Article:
The theme park doesn't have weight restrictions, so Morales said she didn't know she couldn't go on the ride until she was about to board it.
Morales said she bought annual passes to the park last year and couldn't wait to check out The Wizarding World of Harry Potter.
"(I) couldn't fit on any of the Harry Potter rides because of my weight," she said. "(I) did a lot of bag-holding in Diagon Alley and that kind of thing."
She had hoped to ride the King Kong attraction, because its seat is a bench without a safety bar, but when she got to the front of the line, she told her daughters that she didn't think they'd fit without making others uncomfortable, Morales said.
A man waiting in line overheard their conversation and offered to wait for the next available ride so Morales could ride with her daughters.
During another trip to the park, Morales said she tried to spare herself from further embarrassment by asking workers if one fewer person could ride in her row.
She said they wouldn't allow it, because they said they have to "push for capacity."
"It's somewhat humiliating to have to ask for an accommodation because of one's weight -- that you have to put yourself out there and kind of beg to be able to ride and embarrass yourself because of weight," Morales said.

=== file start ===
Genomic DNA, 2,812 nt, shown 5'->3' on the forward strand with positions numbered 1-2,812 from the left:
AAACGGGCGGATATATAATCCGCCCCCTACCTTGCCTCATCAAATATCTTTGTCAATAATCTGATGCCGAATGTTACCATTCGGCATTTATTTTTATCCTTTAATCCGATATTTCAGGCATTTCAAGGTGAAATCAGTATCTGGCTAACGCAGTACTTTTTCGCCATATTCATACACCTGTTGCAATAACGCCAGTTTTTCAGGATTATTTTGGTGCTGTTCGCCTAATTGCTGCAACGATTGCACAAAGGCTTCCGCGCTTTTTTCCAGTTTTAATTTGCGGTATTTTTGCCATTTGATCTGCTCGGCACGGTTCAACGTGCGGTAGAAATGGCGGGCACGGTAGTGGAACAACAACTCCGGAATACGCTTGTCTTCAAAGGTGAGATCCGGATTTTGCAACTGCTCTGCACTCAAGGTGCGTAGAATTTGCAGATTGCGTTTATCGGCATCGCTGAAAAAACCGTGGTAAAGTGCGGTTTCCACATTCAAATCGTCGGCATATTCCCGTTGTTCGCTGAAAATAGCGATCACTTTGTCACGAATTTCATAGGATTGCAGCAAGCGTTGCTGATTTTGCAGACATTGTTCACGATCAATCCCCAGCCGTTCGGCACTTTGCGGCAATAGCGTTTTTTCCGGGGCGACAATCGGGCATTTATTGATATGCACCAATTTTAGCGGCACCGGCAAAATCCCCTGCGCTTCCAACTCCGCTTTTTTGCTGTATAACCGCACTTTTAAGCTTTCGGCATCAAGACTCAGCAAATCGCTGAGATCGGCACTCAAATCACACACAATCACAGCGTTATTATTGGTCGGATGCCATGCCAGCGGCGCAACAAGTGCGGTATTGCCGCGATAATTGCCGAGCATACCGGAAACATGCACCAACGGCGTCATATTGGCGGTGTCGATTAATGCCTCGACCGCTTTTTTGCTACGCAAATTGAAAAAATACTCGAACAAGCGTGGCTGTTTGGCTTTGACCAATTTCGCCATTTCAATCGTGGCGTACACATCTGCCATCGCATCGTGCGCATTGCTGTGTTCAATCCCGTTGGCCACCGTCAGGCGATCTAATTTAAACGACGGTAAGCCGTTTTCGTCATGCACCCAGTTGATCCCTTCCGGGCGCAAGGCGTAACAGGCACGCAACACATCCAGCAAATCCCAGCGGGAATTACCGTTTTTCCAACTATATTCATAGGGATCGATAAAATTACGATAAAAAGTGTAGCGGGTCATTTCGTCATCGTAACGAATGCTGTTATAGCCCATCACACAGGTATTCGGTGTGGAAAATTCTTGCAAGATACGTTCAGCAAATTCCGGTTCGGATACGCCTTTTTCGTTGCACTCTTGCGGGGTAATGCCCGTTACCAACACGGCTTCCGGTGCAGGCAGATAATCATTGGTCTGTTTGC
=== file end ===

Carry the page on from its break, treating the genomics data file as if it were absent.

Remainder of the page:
She filed a discrimination complaint with the Florida Commission on Human Relations. She said overweight people should be a protected class.
"Their interest is getting bodies and getting money and not accommodating paying customers," she said. "That's how I felt."
Morales said she was offered a $100 gift card, dinner and movie tickets, but she doesn't plan to return to the park.
WFTV asked Universal if it trains its workers to handle such incidents and if it considers Morales' request unreasonable.
"While we don’t comment on specific guest situations, we always strive to treat our guests with respect and we work to accommodate special requests when we can," a company spokesman said.